1. Noah Spence, Edge Defender, Eastern Kentucky

Big Board Rank: 36

Position Rank: 5

We have little information about Spence, but the upside was evident at the Senior Bowl when he dominated practice and carried it into the game. Even though he may not do much as a run defender, Spence’s burst off the edge and pass rush potential is the best in the class

  1. Emmanuel Ogbah, Edge Defender, Oklahoma State

Big Board Rank: 37

Position Rank: 6

A one-dimensional player in 2015, Ogbah boasted the No. 3 pass rush grade among all edge rushers, though he settled in around average against the run. The potential is there to improve in that department but it may limit his usage early on.

  1. Michael Thomas, WR, Southern Mississippi

Big Board Rank: 38

Position Rank: 7

Playing bigger than his 6-foot-1 frame, Thomas caught a higher percentage of contested catches than the other top receivers in the class while ranking ninth in the nation with 2.98 yards/route.

  1. Austin Johnson, Defensive Interior, Penn State

Big Board Rank: 39

Position Rank: 9

Boasting the No. 3 run-stopping grade in the nation in 2015, Johnson beats blockers with quick hands to disrupt the backfield and that bodes well for his upside as a pass rusher. His skills were on display with a strong week at the Senior Bowl.

  1. Rashard Higgins, WR, Colorado State

Big Board Rank: 40

Position Rank: 8

Higgins posted a huge grade (+32.0) in 2014, and while that dropped to +22.7 this year, there’s still a lot to like about the Colorado State playmaker. He dropped just three of the 78 catchable passes thrown his way in 2015 and he may be the best route runner in the draft class.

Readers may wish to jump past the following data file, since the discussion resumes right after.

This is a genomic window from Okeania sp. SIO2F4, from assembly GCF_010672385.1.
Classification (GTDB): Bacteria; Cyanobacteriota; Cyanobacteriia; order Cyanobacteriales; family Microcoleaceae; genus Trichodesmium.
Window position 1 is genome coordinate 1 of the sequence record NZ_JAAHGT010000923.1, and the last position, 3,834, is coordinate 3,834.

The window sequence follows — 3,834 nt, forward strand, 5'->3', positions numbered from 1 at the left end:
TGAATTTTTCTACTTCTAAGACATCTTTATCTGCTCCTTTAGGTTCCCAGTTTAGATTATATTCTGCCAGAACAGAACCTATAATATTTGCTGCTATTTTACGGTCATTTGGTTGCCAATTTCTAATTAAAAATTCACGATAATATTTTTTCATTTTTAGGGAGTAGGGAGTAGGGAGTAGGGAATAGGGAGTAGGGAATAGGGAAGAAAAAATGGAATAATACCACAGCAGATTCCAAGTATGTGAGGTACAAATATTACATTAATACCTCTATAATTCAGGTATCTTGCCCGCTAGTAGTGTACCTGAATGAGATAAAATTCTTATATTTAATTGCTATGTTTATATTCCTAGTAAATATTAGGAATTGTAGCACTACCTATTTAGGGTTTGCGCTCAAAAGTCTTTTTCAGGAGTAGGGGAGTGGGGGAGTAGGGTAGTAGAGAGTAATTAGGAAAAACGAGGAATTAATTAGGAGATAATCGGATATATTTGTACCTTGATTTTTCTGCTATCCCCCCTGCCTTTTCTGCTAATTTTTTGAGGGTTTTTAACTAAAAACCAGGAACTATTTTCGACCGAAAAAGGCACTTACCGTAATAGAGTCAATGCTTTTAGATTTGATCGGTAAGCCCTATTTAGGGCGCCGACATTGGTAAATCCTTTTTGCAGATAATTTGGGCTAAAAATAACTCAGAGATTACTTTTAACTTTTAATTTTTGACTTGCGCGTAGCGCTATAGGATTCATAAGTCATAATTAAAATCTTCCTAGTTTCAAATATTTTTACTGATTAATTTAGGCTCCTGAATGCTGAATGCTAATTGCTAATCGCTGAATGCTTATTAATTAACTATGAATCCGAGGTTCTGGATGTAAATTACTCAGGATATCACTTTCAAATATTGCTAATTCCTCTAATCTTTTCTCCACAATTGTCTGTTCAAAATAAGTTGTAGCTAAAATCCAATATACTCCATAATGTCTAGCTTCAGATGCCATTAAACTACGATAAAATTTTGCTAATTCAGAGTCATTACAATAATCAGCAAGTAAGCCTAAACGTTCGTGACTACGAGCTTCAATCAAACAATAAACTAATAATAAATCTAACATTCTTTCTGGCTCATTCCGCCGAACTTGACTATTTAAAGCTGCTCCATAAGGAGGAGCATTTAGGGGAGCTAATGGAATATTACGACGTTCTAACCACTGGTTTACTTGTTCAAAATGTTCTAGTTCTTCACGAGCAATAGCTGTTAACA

1. A’Shawn Robinson, Defensive Interior, Alabama

Big Board Rank: 41

Position Rank: 10

Rarely moved in the run game, Robinson played well within Alabama’s scheme and he projects as a similar, run-stopping 3-4 defensive end at the next level. The question is whether or not he can provide enough pass rush to warrant a high pick after two pedestrian seasons in that department.

  1. Adolphus Washington, Defensive Interior, Ohio State

Big Board Rank: 43

Position Rank: 11

Another strong all-around player, Washington is stout at the point of attack, but strong and quick enough to blow up plays as well. His +32.0 pass rush grade ranked third in the nation and he was strong in the run game.

  1. Nick Martin, C, Notre Dame

Big Board Rank: 45

Position Rank: 2

Similar to Kelly, Martin has a strong all-around game and projects to be a future starter with scheme diversity. His +22.7 overall grade ranked fifth in the nation.

  1. Jason Spriggs, OT, Indiana

Big Board Rank: 46

Position Rank: 4

Perhaps more of an athlete than a great football player at this point, Spriggs graded well in 2015 (+16.7), but his strong NFL combine has teams looking at him as a first-round project. He needs to tie up a few technique issues and show more of that athleticism on the field to warrant more than a Day 2 pick.